Thinking Out Loud: Can we skip the holidays?

John T. Catrett III
John T. Catrett III

Whether the death occurred this year, or many years ago, the unavoidable sights, sounds, and smells of the holiday season trigger the painful emotions of grief. Those traditions of family togetherness and celebration will never be the same. 

Did you notice that in October the store shelves are already being stocked with holiday items? A common question asked by many of my precious patients' family members who lost loved ones during this time of year is, "How can I make the holidays disappear?" In other words, they are saying that they just can't handle the feelings of enjoying the holiday season without their loved one. 

You are correct in thinking that this season will not be the same; however, it can be meaningful and memorable. One common pitfall of holiday grief is denial. When we start wishing that these days would disappear from our calendar or that we could vanish until after the holidays, we are going through a season of denial. We are denying the loss of our loved one and are denying our continued life without them even more so. 

Although we might feel this way, it will actually delay the grieving process. The common saying "you must go through to get through" states that it is a necessary part of the grief work. No, it will not be easy, but we need to allow ourselves to feel and express these emotions of sadness, loneliness, disappointment, etc. I want to be honest with you by saying that it is not going to be easy. The evil one and negative thoughts will tell us that it's impossible to move forward… to move “through the grief” in our life. 

We need to ask ourselves, "What meaningful contributions will we make to our family, community, the world? What legacy will we leave? What will those left behind us grieve when we leave this earth?"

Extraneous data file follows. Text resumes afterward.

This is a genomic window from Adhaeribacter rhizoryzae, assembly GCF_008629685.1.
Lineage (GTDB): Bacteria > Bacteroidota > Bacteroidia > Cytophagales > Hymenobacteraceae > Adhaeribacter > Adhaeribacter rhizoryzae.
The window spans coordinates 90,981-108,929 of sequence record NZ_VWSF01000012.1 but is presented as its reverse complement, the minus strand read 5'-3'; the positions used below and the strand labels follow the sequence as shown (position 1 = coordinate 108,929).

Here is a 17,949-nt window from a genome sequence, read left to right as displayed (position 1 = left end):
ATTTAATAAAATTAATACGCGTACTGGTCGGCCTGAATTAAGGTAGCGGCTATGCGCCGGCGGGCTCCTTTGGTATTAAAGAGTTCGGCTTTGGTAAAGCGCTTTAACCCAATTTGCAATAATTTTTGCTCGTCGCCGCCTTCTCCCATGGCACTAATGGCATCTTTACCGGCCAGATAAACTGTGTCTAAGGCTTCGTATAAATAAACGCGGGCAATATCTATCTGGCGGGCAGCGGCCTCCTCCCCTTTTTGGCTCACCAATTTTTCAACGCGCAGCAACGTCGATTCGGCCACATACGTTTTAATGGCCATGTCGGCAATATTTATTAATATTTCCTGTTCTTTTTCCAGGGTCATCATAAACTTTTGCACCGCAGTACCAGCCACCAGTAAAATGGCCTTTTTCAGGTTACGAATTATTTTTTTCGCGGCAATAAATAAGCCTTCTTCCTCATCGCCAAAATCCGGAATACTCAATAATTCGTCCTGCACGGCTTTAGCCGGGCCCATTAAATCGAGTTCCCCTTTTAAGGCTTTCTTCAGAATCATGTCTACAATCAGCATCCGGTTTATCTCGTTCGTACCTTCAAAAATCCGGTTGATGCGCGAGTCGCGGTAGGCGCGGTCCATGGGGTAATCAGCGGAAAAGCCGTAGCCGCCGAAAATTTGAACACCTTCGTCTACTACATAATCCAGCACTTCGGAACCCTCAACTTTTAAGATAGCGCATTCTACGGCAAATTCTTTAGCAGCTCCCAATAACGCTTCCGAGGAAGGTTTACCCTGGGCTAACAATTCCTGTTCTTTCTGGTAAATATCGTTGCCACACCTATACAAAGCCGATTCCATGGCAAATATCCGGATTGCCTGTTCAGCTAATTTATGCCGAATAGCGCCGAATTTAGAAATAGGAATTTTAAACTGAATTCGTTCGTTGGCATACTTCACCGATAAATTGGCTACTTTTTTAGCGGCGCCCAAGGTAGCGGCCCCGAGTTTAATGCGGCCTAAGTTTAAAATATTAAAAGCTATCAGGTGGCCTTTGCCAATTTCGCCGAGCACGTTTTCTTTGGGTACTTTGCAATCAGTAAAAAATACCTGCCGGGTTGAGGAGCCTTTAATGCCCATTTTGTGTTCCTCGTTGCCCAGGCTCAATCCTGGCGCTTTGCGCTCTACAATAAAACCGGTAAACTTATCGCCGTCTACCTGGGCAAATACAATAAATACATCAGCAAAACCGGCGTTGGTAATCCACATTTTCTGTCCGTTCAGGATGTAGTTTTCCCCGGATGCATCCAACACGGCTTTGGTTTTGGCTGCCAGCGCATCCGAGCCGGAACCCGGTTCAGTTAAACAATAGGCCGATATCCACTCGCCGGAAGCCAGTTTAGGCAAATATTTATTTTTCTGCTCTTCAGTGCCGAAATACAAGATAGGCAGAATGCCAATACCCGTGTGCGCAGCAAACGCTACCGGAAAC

Since we have to attend at least our immediate family holiday functions and should attend one or more church or friend-type gatherings – even if only for the requisite stop and say “Happy Holiday!” and leave. Here are three suggestions for making it meaningful: 

• Buy a gift in honor of our loved one and donate it to a charitable organization. This will give us a feeling of honoring our loved one as well as a feeling of gratitude. 

• Do something that our precious loved one always wanted to do but never did (whether or not we liked the idea) or an activity that our loved one enjoyed, like golfing, going to the museum, parasailing, mountain climbing, etc... This might even be an activity that was shared together in the past. If so, this will help transition us to our "new life" without our wonderful loved one but will aid in our remembrance of them. 

• Start a brand new holiday tradition for our family. Simply think outside the box and get creative with ideas. Remember, this is our personal journey. 

After reading this article, I trust you as your personal residential chaplain of this local newspaper to ponder how you can honor your loved one this holiday season. We will cover more of this with other articles during the upcoming weeks. In the meantime, you are encouraged to prepare your tender soul by cherishing each of the memories that will erupt in your heart and mind… and vow to make this holiday season meaningful, and Christ-honoring. 

John T. Catrett III is ONHL hospice chaplain and writes a regular column about loss of loved ones and how to cope with grief.